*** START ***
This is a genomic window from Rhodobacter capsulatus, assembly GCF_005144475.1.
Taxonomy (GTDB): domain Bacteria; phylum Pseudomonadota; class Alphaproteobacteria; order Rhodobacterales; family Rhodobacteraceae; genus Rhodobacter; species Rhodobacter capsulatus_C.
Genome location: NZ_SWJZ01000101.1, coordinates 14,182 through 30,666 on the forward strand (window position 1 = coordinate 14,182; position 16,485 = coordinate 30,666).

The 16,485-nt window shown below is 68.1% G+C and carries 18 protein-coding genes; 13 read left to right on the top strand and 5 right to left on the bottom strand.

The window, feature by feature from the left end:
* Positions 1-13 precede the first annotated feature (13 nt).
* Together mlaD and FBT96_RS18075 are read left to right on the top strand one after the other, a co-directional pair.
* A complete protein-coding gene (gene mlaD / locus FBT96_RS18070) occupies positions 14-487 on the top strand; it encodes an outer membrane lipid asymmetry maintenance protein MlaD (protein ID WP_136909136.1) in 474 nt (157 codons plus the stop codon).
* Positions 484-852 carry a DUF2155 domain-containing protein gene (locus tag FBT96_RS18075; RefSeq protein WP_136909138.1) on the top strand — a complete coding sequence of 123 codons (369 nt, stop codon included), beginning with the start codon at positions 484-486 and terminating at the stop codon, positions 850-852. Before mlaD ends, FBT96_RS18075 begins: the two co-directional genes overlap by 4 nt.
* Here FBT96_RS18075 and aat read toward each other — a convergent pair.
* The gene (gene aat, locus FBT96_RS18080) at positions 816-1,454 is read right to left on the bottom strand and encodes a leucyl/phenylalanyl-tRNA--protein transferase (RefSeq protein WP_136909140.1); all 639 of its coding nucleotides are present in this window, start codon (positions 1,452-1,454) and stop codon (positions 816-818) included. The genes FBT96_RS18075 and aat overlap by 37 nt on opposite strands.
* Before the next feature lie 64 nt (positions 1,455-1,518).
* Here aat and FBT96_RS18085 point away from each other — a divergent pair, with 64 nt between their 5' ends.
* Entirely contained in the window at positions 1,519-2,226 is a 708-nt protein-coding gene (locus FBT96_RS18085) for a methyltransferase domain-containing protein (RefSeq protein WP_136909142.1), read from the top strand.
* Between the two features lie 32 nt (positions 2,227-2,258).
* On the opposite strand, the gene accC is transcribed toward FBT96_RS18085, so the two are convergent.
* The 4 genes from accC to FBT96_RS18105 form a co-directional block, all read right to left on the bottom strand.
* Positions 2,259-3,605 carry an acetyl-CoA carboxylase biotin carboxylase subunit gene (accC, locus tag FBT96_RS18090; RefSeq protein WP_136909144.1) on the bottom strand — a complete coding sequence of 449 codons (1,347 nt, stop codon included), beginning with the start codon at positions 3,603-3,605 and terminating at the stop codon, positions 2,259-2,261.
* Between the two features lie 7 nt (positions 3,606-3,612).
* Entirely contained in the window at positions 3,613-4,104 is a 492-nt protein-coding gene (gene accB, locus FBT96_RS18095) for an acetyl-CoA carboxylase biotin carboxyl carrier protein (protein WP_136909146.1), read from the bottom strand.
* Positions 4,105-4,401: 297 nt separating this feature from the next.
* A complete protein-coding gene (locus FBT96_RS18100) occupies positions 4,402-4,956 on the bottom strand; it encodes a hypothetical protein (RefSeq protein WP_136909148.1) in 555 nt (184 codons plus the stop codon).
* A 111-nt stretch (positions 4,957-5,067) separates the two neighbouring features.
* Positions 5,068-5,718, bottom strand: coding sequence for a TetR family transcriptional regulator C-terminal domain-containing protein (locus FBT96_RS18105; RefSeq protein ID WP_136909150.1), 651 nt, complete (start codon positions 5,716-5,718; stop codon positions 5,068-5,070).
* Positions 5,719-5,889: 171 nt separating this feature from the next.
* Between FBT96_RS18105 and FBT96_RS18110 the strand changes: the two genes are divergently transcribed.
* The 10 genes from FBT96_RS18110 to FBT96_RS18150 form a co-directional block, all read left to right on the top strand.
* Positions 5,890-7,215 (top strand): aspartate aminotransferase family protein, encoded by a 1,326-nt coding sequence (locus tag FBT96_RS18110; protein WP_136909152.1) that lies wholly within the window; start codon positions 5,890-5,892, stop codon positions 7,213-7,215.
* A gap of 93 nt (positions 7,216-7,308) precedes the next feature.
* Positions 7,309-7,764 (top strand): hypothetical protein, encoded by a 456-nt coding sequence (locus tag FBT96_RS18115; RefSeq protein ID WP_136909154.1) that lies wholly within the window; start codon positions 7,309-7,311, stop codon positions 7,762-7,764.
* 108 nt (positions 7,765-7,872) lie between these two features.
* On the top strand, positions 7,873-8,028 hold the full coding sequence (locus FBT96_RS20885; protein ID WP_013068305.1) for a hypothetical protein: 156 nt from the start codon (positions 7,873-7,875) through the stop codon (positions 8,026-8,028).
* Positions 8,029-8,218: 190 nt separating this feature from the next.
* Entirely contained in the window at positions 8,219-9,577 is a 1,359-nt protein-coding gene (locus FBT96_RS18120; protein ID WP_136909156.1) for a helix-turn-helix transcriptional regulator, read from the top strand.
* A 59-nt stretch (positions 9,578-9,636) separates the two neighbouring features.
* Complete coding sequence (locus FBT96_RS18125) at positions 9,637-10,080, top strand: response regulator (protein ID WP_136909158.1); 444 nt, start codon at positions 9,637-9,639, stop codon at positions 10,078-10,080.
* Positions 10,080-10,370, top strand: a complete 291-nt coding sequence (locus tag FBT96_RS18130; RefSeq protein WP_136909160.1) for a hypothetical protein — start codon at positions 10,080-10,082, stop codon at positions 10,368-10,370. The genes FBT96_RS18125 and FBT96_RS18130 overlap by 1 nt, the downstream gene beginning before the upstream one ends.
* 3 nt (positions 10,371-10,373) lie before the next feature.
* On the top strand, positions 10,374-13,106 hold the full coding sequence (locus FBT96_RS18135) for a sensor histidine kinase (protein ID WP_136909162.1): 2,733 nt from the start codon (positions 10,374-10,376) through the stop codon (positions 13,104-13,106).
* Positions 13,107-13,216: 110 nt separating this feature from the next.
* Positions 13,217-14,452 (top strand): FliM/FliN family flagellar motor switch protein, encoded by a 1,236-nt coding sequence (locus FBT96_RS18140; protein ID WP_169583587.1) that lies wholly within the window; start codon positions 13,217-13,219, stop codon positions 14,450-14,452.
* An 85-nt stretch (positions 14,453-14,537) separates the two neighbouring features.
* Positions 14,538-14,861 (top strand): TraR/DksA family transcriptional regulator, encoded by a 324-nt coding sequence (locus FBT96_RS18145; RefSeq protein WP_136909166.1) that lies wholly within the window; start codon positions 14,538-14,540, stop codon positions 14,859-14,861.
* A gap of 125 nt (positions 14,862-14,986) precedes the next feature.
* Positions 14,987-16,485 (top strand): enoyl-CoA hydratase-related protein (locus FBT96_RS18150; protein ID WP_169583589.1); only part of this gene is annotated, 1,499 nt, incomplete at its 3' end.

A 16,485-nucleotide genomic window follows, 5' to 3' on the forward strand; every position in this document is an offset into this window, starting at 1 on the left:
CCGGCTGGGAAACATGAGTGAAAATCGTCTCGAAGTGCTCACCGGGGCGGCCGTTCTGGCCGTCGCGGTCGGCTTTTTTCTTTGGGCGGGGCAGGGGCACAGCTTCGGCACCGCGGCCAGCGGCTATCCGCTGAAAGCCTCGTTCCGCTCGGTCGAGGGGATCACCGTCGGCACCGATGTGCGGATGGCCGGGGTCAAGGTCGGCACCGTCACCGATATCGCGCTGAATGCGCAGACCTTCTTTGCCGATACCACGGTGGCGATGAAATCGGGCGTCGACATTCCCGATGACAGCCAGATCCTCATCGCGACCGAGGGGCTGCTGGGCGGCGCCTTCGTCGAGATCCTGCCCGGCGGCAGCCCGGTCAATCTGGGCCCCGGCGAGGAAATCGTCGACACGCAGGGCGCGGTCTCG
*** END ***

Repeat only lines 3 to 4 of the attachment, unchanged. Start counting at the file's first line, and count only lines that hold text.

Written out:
Genome location: NZ_SWJZ01000101.1, coordinates 14,182 through 30,666 on the forward strand (window position 1 = coordinate 14,182; position 16,485 = coordinate 30,666).

The 16,485-nt window shown below is 68.1% G+C and carries 18 protein-coding genes; 13 read left to right on the top strand and 5 right to left on the bottom strand.